With the events going on in Africa with governments being suspended, presidents detained, and embassy’s, particularly French Embassys being shutdown, we felt the need to make a resurgence of this very website, BlackRadicals.com


“Black radicals” typically refers to individuals or groups who advocate for radical political and social change within the context of Black liberation and civil rights. These individuals or groups often seek to address systemic racism, inequality, and oppression faced by Black people. It’s important to note that the term “radical” can encompass a wide range of beliefs and actions, and not all Black radicals share the same ideologies or methods. Here are some key points to consider:


Diverse Perspectives: Black radicals come from diverse backgrounds and hold a wide range of political and ideological beliefs. Some may advocate for revolutionary change, while others may focus on reformist approaches within existing systems.

Historical Context: The concept of Black radicalism has deep historical roots in the United States and other countries with Black populations. Figures like Malcolm X, Huey P. Newton, and Angela Davis are often cited as prominent Black radicals who played significant roles in advocating for change during the Civil Rights Movement and the Black Power Movement.

Political Activism: Black radicals are often involved in various forms of political activism, including protests, civil disobedience, and grassroots organizing. They may address issues such as police brutality, economic inequality, education disparities, and more.

Critique of Existing Systems: Many Black radicals critique existing political and economic systems as inherently racist and argue that fundamental structural changes are needed to achieve true equality and justice.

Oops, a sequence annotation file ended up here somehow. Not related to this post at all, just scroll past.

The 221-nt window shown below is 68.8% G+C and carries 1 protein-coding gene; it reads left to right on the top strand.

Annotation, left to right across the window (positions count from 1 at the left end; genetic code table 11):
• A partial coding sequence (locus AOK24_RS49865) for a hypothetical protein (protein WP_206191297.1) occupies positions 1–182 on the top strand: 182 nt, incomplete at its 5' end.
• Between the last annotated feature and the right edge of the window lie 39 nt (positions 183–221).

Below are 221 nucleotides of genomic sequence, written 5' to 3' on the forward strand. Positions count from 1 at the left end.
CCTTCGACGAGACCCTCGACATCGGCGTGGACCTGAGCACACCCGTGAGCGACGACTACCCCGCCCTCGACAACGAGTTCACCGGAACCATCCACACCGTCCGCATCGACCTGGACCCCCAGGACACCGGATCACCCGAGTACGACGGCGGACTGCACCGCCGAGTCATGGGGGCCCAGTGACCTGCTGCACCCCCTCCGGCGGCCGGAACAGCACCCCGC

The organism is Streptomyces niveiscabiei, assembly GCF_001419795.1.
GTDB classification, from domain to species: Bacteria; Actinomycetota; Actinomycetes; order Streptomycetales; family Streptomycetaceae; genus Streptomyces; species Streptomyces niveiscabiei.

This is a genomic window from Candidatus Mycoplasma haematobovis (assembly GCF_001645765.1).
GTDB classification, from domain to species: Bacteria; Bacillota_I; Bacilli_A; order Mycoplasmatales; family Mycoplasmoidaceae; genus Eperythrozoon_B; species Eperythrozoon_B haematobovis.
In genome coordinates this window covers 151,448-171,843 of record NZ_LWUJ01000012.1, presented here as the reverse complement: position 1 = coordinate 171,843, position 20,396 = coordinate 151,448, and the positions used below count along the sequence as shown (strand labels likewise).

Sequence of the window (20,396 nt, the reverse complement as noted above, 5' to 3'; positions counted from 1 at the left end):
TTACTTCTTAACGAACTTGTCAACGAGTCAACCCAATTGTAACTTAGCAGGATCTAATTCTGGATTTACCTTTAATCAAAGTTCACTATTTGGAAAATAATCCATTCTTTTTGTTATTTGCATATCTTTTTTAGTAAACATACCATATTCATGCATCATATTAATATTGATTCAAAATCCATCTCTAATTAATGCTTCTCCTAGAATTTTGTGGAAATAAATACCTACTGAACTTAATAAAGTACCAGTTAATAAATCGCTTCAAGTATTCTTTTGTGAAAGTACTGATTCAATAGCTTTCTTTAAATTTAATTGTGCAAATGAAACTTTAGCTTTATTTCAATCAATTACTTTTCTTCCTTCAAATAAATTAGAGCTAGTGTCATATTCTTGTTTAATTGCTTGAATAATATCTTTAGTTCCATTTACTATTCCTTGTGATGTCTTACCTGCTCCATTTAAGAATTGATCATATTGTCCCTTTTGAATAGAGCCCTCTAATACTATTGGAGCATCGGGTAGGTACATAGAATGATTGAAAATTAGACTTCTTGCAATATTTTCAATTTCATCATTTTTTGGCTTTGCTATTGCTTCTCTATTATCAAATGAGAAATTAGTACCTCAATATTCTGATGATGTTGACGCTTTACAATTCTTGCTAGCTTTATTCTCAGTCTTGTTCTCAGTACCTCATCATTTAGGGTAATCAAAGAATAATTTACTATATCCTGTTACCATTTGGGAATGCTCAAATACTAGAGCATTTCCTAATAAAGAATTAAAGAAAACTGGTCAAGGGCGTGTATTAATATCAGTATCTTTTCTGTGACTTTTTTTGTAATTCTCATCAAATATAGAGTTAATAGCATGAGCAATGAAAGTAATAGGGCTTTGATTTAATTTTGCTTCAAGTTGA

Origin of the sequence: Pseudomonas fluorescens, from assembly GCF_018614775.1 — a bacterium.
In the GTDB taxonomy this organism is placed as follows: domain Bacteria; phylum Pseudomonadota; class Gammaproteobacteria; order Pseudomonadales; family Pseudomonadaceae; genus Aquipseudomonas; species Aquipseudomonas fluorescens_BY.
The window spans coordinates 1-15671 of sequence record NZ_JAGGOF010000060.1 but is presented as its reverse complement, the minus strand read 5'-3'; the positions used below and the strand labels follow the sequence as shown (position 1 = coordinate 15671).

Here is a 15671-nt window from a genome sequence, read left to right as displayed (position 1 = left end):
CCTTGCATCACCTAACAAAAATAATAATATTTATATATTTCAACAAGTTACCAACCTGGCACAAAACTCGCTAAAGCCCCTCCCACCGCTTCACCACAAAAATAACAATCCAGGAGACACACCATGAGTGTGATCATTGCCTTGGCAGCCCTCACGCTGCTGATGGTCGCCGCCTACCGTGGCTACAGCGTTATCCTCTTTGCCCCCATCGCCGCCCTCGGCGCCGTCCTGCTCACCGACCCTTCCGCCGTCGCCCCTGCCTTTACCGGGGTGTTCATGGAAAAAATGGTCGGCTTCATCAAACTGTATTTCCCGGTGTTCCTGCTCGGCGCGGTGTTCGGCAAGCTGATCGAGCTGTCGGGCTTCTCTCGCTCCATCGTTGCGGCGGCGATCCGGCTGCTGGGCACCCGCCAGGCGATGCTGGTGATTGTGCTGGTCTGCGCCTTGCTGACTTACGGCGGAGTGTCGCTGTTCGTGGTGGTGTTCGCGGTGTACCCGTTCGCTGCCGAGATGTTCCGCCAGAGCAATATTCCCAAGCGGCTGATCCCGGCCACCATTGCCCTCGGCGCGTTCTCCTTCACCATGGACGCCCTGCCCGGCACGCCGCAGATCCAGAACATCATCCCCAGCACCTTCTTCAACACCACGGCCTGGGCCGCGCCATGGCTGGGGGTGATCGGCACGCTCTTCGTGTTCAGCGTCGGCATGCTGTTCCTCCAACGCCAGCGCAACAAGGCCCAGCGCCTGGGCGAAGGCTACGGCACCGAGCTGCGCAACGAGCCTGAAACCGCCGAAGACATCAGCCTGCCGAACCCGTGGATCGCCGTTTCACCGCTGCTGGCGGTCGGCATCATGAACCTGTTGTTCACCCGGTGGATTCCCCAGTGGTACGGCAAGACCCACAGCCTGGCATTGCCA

Crossings and Intersections

Intersectionality: Black radicalism often intersects with other social justice movements, such as feminism, LGBTQ+ rights, and anti-imperialism. This intersectionality recognizes that issues of race, class, gender, and sexuality are interconnected.

Controversy and Debates: The term “Black radicals” can be controversial and is subject to different interpretations. Some people view them as necessary voices for change, while others may see them as too extreme or confrontational. Debates about the effectiveness and ethics of radical tactics are ongoing.

Evolution of Ideologies: Black radicalism has evolved over time, adapting to changing political, social, and cultural contexts. Contemporary Black activists and organizations continue to push for change using a variety of strategies and tactics.

It’s important to approach discussions about Black radicals with an understanding of the diversity of perspectives and strategies within the movement, as well as the historical and contemporary context in which they operate. Additionally, individuals and groups labeled as “Black radicals” may not always use that term to describe themselves, and self-identification and terminology can vary widely.

Dawadi Davis


*BlackRadicals.com actually follow the tenets of peace, love, and happiness, as well as the remaining nine jewels found in the catalogues of the 5-Percenters. In full they are:

  1. Knowledge
  2. Wisdom
  3. Understanding
  4. Freedom
  5. Justice
  6. Equality
  7. Food
  8. Clothing
  9. Shelter

We live by the 9 fruits of the spirit; they are in full here:

  1. Love
  2. Joy
  3. Peace
  4. Patience (longsuffering)
  5. Gentleness
  6. Goodness
  7. Faithfulness
  8. Meekness (humility)
  9. Self-Control (temperance)

And we live by the commandments, the Anointed Son taught while on the earth. They are mainly:

Some of the teachings and commandments given by the Anointed Son in the Sermon on the Mount include:

The Beatitudes (Matthew 5:3-12): These describe qualities and attitudes that are endowed by the Creator, such as meekness, peacemaking, and hunger for righteousness.
The commandment against murder and anger (Matthew 5:21-22).
The commandment against adultery and lust (Matthew 5:27-28).
The teaching on divorce (Matthew 5:31-32).
The commandment to love your enemies (Matthew 5:43-48).
The teaching on prayer, including the Lord’s Prayer (Matthew 6:5-15).
The commandment not to store up treasures on earth (Matthew 6:19-21).
The commandment not to worry (Matthew 6:25-34).
And the commandment not to judge others (Matthew 7:1-5).
The Golden Rule (Matthew 7:12), which is similar to the commandment to love your neighbor as yourself.

We do not advocate violence except in cases of defending oneself or one’s family.

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